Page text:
And impossible when wards are chronically understaffed as they have been for years. What a burke, as though it wasn't known that wards have been understaffed. The RCN have been telling the government this for year but they haven't taken any notice. Hunt is another bully like David Nicholls and I cant see anything changing for the better under his watch. He has done nothing since he was appointed but run down nurses and doctors. He should practice some compassion himself. His lips move but only ***t comes out.

    Unsuitable or offensive?

  • "“It’s not possible to give… compassionate care unless you have the right numbers of staff on all the different wards,” Mr Hunt told delegates". He should tell that to Jane Cummings, CNO, who seemed to think that all the health care ills could be solved with her 6C's. She has steadfastly refused to acknowledge over the years that under staffing was an issue. Not fit for purpose.

    Unsuitable or offensive?

  • Ministers rejected calls for a national minimum staffing level on the basis of varying patient acuity between ward types, but Mr Hunt claimed the idea had been looked at “very carefully and discussed endlessly”.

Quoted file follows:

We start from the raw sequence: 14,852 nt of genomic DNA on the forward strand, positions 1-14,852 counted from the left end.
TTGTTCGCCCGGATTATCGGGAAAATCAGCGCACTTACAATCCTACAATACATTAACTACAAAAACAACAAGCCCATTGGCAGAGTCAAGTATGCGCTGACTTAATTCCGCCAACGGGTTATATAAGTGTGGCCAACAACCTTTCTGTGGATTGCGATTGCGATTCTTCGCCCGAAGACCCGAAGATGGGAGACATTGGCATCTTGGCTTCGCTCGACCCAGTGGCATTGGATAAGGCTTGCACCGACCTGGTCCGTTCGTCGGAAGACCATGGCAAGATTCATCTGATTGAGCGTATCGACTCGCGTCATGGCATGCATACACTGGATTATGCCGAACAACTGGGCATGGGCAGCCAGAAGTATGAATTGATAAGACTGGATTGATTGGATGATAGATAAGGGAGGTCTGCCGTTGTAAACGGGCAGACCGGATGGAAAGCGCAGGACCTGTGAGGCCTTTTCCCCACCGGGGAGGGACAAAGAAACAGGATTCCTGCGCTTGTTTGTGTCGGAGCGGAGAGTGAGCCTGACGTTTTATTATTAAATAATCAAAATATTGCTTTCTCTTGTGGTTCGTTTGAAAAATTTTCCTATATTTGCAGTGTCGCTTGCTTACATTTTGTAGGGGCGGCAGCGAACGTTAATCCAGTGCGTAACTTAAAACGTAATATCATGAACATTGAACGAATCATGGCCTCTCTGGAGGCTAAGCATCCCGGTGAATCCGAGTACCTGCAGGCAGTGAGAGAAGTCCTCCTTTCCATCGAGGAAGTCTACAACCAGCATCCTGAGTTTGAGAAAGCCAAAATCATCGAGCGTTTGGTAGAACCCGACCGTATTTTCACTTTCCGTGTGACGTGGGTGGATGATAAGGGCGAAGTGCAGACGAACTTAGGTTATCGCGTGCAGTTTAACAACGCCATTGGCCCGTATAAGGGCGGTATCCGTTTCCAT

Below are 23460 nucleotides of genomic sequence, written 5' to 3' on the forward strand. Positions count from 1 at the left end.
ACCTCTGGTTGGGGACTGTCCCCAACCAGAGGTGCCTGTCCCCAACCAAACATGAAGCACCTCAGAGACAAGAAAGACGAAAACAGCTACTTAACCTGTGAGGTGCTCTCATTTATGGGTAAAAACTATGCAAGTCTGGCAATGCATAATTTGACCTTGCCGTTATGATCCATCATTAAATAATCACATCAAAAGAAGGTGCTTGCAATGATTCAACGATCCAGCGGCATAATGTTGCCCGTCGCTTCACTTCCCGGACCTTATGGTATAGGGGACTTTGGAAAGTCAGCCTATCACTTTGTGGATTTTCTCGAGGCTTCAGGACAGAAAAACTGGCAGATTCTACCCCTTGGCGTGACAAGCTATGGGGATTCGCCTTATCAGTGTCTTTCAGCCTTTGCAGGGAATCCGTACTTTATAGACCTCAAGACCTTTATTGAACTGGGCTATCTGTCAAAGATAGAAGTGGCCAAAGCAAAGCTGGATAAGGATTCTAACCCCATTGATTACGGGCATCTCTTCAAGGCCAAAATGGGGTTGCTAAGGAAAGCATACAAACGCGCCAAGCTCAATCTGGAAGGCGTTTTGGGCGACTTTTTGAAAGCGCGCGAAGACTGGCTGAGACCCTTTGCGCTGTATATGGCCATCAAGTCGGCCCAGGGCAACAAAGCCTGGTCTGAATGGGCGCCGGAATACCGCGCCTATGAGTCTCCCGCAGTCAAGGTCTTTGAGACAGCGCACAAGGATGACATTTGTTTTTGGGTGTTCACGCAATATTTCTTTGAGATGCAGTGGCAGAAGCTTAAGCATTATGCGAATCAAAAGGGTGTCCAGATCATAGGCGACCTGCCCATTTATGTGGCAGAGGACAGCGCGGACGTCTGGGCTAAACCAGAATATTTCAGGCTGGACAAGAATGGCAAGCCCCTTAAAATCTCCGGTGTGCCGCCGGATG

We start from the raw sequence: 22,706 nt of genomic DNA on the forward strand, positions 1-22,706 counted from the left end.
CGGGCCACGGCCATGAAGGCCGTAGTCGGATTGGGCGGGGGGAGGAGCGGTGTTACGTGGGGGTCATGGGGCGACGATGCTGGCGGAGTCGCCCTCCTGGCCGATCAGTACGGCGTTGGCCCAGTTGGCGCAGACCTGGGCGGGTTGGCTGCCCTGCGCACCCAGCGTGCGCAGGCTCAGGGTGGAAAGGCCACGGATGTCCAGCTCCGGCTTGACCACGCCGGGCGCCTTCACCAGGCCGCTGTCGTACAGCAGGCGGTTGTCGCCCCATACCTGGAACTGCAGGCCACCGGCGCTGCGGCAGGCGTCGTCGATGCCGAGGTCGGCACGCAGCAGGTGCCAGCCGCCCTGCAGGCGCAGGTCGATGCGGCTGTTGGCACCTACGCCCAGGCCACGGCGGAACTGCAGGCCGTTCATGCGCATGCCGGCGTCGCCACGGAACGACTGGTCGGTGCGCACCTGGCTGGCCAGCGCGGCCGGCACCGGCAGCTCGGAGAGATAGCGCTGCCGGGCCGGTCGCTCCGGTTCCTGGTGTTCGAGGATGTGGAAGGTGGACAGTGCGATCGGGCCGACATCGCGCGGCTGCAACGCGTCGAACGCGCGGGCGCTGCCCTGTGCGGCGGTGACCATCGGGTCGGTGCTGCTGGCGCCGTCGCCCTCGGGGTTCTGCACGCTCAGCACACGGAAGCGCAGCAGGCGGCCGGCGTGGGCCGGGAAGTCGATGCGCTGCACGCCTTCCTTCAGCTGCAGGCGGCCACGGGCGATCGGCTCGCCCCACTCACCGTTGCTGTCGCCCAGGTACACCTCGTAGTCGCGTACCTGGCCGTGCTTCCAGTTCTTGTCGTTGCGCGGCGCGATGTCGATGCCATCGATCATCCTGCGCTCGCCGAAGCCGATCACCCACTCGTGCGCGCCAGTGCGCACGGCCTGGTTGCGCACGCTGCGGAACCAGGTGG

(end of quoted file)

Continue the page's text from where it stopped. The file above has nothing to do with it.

It was rejected because it would have got in the way of cutting nursing numbers and this equally applies today

    Unsuitable or offensive?

  • They are politicians!!! Telling lies and feathering their own nests is what they do.

    Unsuitable or offensive?

  • Jeremy Hunt 'told the Nurse leaders'. I'm stiffling a chortle here. Seems analogous to telling clown 'your make-up is running'?
    The Nurse leaders jumped into action then?
    Do the right thing and excise the above article from your memory.
    Absolutely no idea why I'm posting this comment?

    Unsuitable or offensive?

  • All but admitting the governments knee-jerk reaction over staffing, and conveniently ignoring the pressure they put on trusts to save money, ignoring the means.

    Unsuitable or offensive?

View results 10 per page | 20 per page | 50 per page

Have your say

You must sign in to make a comment.

Related images

Related Jobs

Sign in to see the latest jobs relevant to you!